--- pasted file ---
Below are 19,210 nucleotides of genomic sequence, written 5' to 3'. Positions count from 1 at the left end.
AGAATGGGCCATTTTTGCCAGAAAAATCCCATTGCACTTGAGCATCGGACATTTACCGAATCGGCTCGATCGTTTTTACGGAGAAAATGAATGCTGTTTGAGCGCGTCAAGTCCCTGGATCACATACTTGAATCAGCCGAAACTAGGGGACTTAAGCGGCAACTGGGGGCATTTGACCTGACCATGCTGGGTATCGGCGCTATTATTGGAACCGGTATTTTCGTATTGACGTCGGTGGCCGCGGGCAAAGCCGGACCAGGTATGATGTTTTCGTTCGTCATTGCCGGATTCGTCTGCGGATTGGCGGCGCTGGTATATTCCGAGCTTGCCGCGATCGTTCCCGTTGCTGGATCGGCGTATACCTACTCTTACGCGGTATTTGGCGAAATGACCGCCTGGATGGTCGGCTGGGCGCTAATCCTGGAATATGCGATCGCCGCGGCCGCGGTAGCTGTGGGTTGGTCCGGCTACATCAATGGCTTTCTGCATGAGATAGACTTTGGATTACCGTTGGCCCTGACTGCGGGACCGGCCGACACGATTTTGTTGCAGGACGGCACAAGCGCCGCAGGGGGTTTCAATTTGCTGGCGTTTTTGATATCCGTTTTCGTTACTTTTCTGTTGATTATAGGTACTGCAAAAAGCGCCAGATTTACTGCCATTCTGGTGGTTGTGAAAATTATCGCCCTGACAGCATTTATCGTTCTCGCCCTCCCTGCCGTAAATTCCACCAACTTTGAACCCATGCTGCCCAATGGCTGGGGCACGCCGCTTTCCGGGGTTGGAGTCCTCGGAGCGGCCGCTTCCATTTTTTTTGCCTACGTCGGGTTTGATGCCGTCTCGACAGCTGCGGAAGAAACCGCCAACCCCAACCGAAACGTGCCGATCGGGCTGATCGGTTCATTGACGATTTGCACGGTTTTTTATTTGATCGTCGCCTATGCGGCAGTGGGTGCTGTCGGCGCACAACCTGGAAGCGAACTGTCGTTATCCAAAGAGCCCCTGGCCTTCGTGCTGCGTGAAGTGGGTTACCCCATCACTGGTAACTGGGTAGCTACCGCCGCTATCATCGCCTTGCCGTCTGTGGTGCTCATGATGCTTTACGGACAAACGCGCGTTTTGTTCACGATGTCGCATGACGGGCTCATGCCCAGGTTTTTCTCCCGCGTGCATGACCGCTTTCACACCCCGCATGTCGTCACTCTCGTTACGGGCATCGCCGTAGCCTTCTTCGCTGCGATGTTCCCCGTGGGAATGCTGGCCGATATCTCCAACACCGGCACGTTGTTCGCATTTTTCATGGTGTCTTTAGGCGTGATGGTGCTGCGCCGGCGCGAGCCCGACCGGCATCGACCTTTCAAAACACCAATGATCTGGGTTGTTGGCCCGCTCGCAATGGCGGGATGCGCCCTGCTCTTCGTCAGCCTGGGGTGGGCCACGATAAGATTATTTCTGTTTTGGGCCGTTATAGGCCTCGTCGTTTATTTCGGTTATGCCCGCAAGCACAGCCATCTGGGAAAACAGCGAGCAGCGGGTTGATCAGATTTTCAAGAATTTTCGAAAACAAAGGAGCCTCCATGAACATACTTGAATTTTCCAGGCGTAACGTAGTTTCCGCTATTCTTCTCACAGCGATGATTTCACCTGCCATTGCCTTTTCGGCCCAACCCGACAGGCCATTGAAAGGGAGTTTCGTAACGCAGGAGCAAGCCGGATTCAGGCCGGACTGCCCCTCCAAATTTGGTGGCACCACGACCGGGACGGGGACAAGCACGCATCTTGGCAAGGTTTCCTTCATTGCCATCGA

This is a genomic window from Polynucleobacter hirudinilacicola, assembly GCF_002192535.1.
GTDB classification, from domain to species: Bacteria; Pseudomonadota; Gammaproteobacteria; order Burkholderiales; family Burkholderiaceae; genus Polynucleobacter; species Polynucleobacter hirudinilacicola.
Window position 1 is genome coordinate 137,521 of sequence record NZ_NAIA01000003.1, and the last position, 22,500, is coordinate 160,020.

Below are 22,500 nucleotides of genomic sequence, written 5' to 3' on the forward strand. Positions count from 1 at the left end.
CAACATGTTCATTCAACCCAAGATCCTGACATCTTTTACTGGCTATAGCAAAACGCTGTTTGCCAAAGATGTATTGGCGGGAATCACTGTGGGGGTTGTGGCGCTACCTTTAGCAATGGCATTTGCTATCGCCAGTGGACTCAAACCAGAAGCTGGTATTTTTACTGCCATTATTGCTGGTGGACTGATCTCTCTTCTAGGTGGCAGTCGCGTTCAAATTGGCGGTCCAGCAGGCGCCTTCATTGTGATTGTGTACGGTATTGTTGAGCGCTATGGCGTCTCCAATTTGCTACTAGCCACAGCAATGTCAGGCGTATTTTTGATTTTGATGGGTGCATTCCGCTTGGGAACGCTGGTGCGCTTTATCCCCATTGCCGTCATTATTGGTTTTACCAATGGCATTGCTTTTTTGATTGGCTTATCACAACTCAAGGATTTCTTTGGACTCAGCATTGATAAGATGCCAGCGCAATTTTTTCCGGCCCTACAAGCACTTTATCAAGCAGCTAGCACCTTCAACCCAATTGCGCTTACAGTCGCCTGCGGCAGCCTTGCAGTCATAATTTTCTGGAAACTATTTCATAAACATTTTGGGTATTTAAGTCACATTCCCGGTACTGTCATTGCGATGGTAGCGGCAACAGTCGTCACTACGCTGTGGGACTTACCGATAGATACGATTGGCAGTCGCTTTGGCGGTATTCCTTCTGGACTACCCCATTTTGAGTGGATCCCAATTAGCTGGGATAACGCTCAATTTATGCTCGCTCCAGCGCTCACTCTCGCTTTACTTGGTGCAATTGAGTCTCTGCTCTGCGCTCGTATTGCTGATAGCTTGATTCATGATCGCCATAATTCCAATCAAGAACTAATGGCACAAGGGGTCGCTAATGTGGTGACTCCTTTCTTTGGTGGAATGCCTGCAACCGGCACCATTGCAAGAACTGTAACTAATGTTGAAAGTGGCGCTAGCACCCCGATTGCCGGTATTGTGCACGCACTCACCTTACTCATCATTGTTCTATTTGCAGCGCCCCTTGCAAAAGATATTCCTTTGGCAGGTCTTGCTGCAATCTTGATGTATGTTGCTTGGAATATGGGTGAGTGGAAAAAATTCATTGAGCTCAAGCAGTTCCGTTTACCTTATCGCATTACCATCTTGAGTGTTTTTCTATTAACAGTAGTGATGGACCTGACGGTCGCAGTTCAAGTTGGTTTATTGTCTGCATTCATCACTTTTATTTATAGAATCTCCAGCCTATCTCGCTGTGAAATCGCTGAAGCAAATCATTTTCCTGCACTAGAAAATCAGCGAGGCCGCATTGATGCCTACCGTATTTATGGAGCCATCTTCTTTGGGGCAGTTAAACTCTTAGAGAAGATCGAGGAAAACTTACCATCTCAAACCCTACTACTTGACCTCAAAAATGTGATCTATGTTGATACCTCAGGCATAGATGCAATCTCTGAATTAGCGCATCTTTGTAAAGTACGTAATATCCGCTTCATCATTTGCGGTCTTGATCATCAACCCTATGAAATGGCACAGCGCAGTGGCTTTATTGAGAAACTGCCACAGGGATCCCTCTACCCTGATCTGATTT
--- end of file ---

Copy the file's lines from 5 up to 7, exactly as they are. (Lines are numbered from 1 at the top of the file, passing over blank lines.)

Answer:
Window position 1 is genome coordinate 137,521 of sequence record NZ_NAIA01000003.1, and the last position, 22,500, is coordinate 160,020.

Below are 22,500 nucleotides of genomic sequence, written 5' to 3' on the forward strand. Positions count from 1 at the left end.
CAACATGTTCATTCAACCCAAGATCCTGACATCTTTTACTGGCTATAGCAAAACGCTGTTTGCCAAAGATGTATTGGCGGGAATCACTGTGGGGGTTGTGGCGCTACCTTTAGCAATGGCATTTGCTATCGCCAGTGGACTCAAACCAGAAGCTGGTATTTTTACTGCCATTATTGCTGGTGGACTGATCTCTCTTCTAGGTGGCAGTCGCGTTCAAATTGGCGGTCCAGCAGGCGCCTTCATTGTGATTGTGTACGGTATTGTTGAGCGCTATGGCGTCTCCAATTTGCTACTAGCCACAGCAATGTCAGGCGTATTTTTGATTTTGATGGGTGCATTCCGCTTGGGAACGCTGGTGCGCTTTATCCCCATTGCCGTCATTATTGGTTTTACCAATGGCATTGCTTTTTTGATTGGCTTATCACAACTCAAGGATTTCTTTGGACTCAGCATTGATAAGATGCCAGCGCAATTTTTTCCGGCCCTACAAGCACTTTATCAAGCAGCTAGCACCTTCAACCCAATTGCGCTTACAGTCGCCTGCGGCAGCCTTGCAGTCATAATTTTCTGGAAACTATTTCATAAACATTTTGGGTATTTAAGTCACATTCCCGGTACTGTCATTGCGATGGTAGCGGCAACAGTCGTCACTACGCTGTGGGACTTACCGATAGATACGATTGGCAGTCGCTTTGGCGGTATTCCTTCTGGACTACCCCATTTTGAGTGGATCCCAATTAGCTGGGATAACGCTCAATTTATGCTCGCTCCAGCGCTCACTCTCGCTTTACTTGGTGCAATTGAGTCTCTGCTCTGCGCTCGTATTGCTGATAGCTTGATTCATGATCGCCATAATTCCAATCAAGAACTAATGGCACAAGGGGTCGCTAATGTGGTGACTCCTTTCTTTGGTGGAATGCCTGCAACCGGCACCATTGCAAGAACTGTAACTAATGTTGAAAGTGGCGCTAGCACCCCGATTGCCGGTATTGTGCACGCACTCACCTTACTCATCATTGTTCTATTTGCAGCGCCCCTTGCAAAAGATATTCCTTTGGCAGGTCTTGCTGCAATCTTGATGTATGTTGCTTGGAATATGGGTGAGTGGAAAAAATTCATTGAGCTCAAGCAGTTCCGTTTACCTTATCGCATTACCATCTTGAGTGTTTTTCTATTAACAGTAGTGATGGACCTGACGGTCGCAGTTCAAGTTGGTTTATTGTCTGCATTCATCACTTTTATTTATAGAATCTCCAGCCTATCTCGCTGTGAAATCGCTGAAGCAAATCATTTTCCTGCACTAGAAAATCAGCGAGGCCGCATTGATGCCTACCGTATTTATGGAGCCATCTTCTTTGGGGCAGTTAAACTCTTAGAGAAGATCGAGGAAAACTTACCATCTCAAACCCTACTACTTGACCTCAAAAATGTGATCTATGTTGATACCTCAGGCATAGATGCAATCTCTGAATTAGCGCATCTTTGTAAAGTACGTAATATCCGCTTCATCATTTGCGGTCTTGATCATCAACCCTATGAAATGGCACAGCGCAGTGGCTTTATTGAGAAACTGCCACAGGGATCCCTCTACCCTGATCTGATTT